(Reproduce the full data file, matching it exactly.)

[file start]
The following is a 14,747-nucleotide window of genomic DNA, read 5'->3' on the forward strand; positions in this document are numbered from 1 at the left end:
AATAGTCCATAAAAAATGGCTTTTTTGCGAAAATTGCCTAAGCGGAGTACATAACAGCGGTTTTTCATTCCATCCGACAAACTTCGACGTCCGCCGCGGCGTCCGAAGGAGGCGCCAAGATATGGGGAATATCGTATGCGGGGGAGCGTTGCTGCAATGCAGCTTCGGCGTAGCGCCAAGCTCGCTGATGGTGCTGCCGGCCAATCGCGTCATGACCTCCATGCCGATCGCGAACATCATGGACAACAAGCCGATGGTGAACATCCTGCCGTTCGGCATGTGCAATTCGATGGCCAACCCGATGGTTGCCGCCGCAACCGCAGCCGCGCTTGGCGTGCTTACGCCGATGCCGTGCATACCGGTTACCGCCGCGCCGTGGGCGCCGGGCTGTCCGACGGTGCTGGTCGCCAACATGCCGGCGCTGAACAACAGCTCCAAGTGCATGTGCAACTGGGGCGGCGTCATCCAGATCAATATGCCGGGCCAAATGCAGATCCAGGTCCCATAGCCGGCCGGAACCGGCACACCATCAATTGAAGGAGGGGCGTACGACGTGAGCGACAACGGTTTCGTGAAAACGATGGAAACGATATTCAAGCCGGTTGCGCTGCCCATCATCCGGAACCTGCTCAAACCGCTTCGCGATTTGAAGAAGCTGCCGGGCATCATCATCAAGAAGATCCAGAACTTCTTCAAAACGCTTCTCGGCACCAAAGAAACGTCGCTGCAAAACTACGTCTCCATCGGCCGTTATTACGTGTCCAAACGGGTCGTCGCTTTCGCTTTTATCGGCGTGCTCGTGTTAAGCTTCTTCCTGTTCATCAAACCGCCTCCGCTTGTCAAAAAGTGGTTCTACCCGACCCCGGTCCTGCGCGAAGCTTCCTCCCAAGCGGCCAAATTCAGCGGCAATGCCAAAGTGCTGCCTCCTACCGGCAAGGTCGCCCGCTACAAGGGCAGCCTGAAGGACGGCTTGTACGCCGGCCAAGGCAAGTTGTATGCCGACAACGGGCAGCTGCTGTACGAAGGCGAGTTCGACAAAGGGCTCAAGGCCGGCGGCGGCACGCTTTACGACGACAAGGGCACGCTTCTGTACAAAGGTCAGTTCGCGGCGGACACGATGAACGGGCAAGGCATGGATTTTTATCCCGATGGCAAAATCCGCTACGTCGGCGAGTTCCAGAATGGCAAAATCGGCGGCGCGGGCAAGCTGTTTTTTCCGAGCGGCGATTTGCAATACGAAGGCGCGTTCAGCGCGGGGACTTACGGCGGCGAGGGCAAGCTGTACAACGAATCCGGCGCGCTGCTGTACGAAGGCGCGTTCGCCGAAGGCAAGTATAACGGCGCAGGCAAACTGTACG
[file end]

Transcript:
The following is a 14,747-nucleotide window of genomic DNA, read 5'->3' on the forward strand; positions in this document are numbered from 1 at the left end:
AATAGTCCATAAAAAATGGCTTTTTTGCGAAAATTGCCTAAGCGGAGTACATAACAGCGGTTTTTCATTCCATCCGACAAACTTCGACGTCCGCCGCGGCGTCCGAAGGAGGCGCCAAGATATGGGGAATATCGTATGCGGGGGAGCGTTGCTGCAATGCAGCTTCGGCGTAGCGCCAAGCTCGCTGATGGTGCTGCCGGCCAATCGCGTCATGACCTCCATGCCGATCGCGAACATCATGGACAACAAGCCGATGGTGAACATCCTGCCGTTCGGCATGTGCAATTCGATGGCCAACCCGATGGTTGCCGCCGCAACCGCAGCCGCGCTTGGCGTGCTTACGCCGATGCCGTGCATACCGGTTACCGCCGCGCCGTGGGCGCCGGGCTGTCCGACGGTGCTGGTCGCCAACATGCCGGCGCTGAACAACAGCTCCAAGTGCATGTGCAACTGGGGCGGCGTCATCCAGATCAATATGCCGGGCCAAATGCAGATCCAGGTCCCATAGCCGGCCGGAACCGGCACACCATCAATTGAAGGAGGGGCGTACGACGTGAGCGACAACGGTTTCGTGAAAACGATGGAAACGATATTCAAGCCGGTTGCGCTGCCCATCATCCGGAACCTGCTCAAACCGCTTCGCGATTTGAAGAAGCTGCCGGGCATCATCATCAAGAAGATCCAGAACTTCTTCAAAACGCTTCTCGGCACCAAAGAAACGTCGCTGCAAAACTACGTCTCCATCGGCCGTTATTACGTGTCCAAACGGGTCGTCGCTTTCGCTTTTATCGGCGTGCTCGTGTTAAGCTTCTTCCTGTTCATCAAACCGCCTCCGCTTGTCAAAAAGTGGTTCTACCCGACCCCGGTCCTGCGCGAAGCTTCCTCCCAAGCGGCCAAATTCAGCGGCAATGCCAAAGTGCTGCCTCCTACCGGCAAGGTCGCCCGCTACAAGGGCAGCCTGAAGGACGGCTTGTACGCCGGCCAAGGCAAGTTGTATGCCGACAACGGGCAGCTGCTGTACGAAGGCGAGTTCGACAAAGGGCTCAAGGCCGGCGGCGGCACGCTTTACGACGACAAGGGCACGCTTCTGTACAAAGGTCAGTTCGCGGCGGACACGATGAACGGGCAAGGCATGGATTTTTATCCCGATGGCAAAATCCGCTACGTCGGCGAGTTCCAGAATGGCAAAATCGGCGGCGCGGGCAAGCTGTTTTTTCCGAGCGGCGATTTGCAATACGAAGGCGCGTTCAGCGCGGGGACTTACGGCGGCGAGGGCAAGCTGTACAACGAATCCGGCGCGCTGCTGTACGAAGGCGCGTTCGCCGAAGGCAAGTATAACGGCGCAGGCAAACTGTACG